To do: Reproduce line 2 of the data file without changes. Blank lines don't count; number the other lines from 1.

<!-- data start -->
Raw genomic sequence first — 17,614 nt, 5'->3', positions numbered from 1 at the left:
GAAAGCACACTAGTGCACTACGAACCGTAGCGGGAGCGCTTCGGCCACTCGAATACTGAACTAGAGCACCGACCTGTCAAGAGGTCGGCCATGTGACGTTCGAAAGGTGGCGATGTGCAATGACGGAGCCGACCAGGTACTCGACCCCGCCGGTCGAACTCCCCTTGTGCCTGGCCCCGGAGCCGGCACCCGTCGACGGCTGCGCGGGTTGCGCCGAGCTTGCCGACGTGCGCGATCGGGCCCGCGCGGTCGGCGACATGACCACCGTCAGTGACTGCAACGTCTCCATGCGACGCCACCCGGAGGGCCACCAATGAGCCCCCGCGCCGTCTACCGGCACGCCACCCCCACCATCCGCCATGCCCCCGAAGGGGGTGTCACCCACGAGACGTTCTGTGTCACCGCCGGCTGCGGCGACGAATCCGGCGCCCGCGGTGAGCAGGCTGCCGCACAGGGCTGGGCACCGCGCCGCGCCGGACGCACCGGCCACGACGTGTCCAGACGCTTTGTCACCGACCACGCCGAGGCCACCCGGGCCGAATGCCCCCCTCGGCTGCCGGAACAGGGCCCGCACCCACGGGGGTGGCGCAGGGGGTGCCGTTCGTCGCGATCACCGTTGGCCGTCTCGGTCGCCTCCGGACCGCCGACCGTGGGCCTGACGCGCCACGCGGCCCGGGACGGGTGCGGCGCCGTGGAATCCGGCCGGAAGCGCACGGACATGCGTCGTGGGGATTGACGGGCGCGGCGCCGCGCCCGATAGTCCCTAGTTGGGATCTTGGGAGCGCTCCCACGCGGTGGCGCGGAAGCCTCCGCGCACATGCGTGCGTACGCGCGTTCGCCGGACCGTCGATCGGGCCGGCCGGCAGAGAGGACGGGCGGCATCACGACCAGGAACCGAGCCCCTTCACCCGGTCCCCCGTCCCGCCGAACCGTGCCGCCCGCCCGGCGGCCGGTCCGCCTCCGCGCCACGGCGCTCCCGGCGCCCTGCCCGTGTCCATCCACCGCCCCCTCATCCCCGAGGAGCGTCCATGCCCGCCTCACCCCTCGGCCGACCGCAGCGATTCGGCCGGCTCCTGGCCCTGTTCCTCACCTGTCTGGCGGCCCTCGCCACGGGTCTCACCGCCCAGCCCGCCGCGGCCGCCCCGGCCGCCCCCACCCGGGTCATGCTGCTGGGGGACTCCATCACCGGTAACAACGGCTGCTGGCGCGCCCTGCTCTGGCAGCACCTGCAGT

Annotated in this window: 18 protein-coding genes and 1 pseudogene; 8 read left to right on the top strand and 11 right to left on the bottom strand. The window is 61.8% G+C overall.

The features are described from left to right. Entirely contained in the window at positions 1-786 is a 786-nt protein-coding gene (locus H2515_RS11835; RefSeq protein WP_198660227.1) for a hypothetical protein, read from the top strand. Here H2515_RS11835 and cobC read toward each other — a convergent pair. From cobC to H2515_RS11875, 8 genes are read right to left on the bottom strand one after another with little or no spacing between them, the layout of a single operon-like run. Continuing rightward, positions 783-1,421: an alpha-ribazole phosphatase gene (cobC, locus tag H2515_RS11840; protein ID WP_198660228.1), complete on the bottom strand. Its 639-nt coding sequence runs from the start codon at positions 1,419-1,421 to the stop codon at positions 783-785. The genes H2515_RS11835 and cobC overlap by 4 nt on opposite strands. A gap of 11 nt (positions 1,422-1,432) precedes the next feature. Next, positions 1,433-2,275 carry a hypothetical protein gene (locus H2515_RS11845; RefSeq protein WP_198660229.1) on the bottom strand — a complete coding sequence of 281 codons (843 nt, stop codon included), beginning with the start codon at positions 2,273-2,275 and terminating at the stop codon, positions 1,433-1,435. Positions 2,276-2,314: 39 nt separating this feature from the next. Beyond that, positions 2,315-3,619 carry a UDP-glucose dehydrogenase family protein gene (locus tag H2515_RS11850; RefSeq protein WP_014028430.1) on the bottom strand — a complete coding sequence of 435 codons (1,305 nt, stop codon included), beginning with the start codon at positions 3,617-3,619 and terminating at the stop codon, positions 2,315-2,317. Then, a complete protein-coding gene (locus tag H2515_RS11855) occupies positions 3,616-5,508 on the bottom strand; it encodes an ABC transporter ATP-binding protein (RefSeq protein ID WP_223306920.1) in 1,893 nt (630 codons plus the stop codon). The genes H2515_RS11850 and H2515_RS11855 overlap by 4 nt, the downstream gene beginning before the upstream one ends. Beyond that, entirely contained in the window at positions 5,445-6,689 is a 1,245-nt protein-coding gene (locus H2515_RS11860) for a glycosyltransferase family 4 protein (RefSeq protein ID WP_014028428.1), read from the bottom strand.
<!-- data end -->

GAAAGCACACTAGTGCACTACGAACCGTAGCGGGAGCGCTTCGGCCACTCGAATACTGAACTAGAGCACCGACCTGTCAAGAGGTCGGCCATGTGACGTTCGAAAGGTGGCGATGTGCAATGACGGAGCCGACCAGGTACTCGACCCCGCCGGTCGAACTCCCCTTGTGCCTGGCCCCGGAGCCGGCACCCGTCGACGGCTGCGCGGGTTGCGCCGAGCTTGCCGACGTGCGCGATCGGGCCCGCGCGGTCGGCGACATGACCACCGTCAGTGACTGCAACGTCTCCATGCGACGCCACCCGGAGGGCCACCAATGAGCCCCCGCGCCGTCTACCGGCACGCCACCCCCACCATCCGCCATGCCCCCGAAGGGGGTGTCACCCACGAGACGTTCTGTGTCACCGCCGGCTGCGGCGACGAATCCGGCGCCCGCGGTGAGCAGGCTGCCGCACAGGGCTGGGCACCGCGCCGCGCCGGACGCACCGGCCACGACGTGTCCAGACGCTTTGTCACCGACCACGCCGAGGCCACCCGGGCCGAATGCCCCCCTCGGCTGCCGGAACAGGGCCCGCACCCACGGGGGTGGCGCAGGGGGTGCCGTTCGTCGCGATCACCGTTGGCCGTCTCGGTCGCCTCCGGACCGCCGACCGTGGGCCTGACGCGCCACGCGGCCCGGGACGGGTGCGGCGCCGTGGAATCCGGCCGGAAGCGCACGGACATGCGTCGTGGGGATTGACGGGCGCGGCGCCGCGCCCGATAGTCCCTAGTTGGGATCTTGGGAGCGCTCCCACGCGGTGGCGCGGAAGCCTCCGCGCACATGCGTGCGTACGCGCGTTCGCCGGACCGTCGATCGGGCCGGCCGGCAGAGAGGACGGGCGGCATCACGACCAGGAACCGAGCCCCTTCACCCGGTCCCCCGTCCCGCCGAACCGTGCCGCCCGCCCGGCGGCCGGTCCGCCTCCGCGCCACGGCGCTCCCGGCGCCCTGCCCGTGTCCATCCACCGCCCCCTCATCCCCGAGGAGCGTCCATGCCCGCCTCACCCCTCGGCCGACCGCAGCGATTCGGCCGGCTCCTGGCCCTGTTCCTCACCTGTCTGGCGGCCCTCGCCACGGGTCTCACCGCCCAGCCCGCCGCGGCCGCCCCGGCCGCCCCCACCCGGGTCATGCTGCTGGGGGACTCCATCACCGGTAACAACGGCTGCTGGCGCGCCCTGCTCTGGCAGCACCTGCAGT